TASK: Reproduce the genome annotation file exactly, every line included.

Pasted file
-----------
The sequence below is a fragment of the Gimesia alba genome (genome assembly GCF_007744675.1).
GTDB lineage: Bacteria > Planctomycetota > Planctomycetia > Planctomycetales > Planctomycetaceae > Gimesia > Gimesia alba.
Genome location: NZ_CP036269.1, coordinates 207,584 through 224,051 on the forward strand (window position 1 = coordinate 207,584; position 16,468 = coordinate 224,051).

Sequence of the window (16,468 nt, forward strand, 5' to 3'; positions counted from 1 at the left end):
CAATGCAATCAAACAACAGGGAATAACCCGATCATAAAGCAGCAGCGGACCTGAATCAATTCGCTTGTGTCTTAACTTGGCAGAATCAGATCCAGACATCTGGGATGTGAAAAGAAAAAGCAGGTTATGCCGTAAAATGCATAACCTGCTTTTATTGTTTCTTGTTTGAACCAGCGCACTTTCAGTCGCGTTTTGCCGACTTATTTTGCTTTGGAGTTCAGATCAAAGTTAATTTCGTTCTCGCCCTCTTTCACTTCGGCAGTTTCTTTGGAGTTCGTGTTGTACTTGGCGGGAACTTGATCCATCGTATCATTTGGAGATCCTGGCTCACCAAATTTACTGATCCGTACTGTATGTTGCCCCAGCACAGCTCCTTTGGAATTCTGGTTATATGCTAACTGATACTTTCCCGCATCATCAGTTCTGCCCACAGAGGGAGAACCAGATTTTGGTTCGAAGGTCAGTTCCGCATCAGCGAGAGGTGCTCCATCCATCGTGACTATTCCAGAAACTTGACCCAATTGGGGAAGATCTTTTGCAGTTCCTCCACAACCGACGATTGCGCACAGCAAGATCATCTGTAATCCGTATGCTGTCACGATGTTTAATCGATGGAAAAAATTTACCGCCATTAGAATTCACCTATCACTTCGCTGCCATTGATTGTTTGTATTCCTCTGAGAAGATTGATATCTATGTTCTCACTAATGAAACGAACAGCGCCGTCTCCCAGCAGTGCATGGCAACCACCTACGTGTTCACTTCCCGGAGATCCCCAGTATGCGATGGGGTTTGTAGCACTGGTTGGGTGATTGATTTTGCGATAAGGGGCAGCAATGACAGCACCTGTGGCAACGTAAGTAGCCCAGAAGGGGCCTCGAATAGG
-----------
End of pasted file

The sequence below is a fragment of the Gimesia alba genome (genome assembly GCF_007744675.1).
GTDB lineage: Bacteria > Planctomycetota > Planctomycetia > Planctomycetales > Planctomycetaceae > Gimesia > Gimesia alba.
Genome location: NZ_CP036269.1, coordinates 207,584 through 224,051 on the forward strand (window position 1 = coordinate 207,584; position 16,468 = coordinate 224,051).

Sequence of the window (16,468 nt, forward strand, 5' to 3'; positions counted from 1 at the left end):
CAATGCAATCAAACAACAGGGAATAACCCGATCATAAAGCAGCAGCGGACCTGAATCAATTCGCTTGTGTCTTAACTTGGCAGAATCAGATCCAGACATCTGGGATGTGAAAAGAAAAAGCAGGTTATGCCGTAAAATGCATAACCTGCTTTTATTGTTTCTTGTTTGAACCAGCGCACTTTCAGTCGCGTTTTGCCGACTTATTTTGCTTTGGAGTTCAGATCAAAGTTAATTTCGTTCTCGCCCTCTTTCACTTCGGCAGTTTCTTTGGAGTTCGTGTTGTACTTGGCGGGAACTTGATCCATCGTATCATTTGGAGATCCTGGCTCACCAAATTTACTGATCCGTACTGTATGTTGCCCCAGCACAGCTCCTTTGGAATTCTGGTTATATGCTAACTGATACTTTCCCGCATCATCAGTTCTGCCCACAGAGGGAGAACCAGATTTTGGTTCGAAGGTCAGTTCCGCATCAGCGAGAGGTGCTCCATCCATCGTGACTATTCCAGAAACTTGACCCAATTGGGGAAGATCTTTTGCAGTTCCTCCACAACCGACGATTGCGCACAGCAAGATCATCTGTAATCCGTATGCTGTCACGATGTTTAATCGATGGAAAAAATTTACCGCCATTAGAATTCACCTATCACTTCGCTGCCATTGATTGTTTGTATTCCTCTGAGAAGATTGATATCTATGTTCTCACTAATGAAACGAACAGCGCCGTCTCCCAGCAGTGCATGGCAACCACCTACGTGTTCACTTCCCGGAGATCCCCAGTATGCGATGGGGTTTGTAGCACTGGTTGGGTGATTGATTTTGCGATAAGGGGCAGCAATGACAGCACCTGTGGCAACGTAAGTAGCCCAGAAGGGGCCTCGAATAGG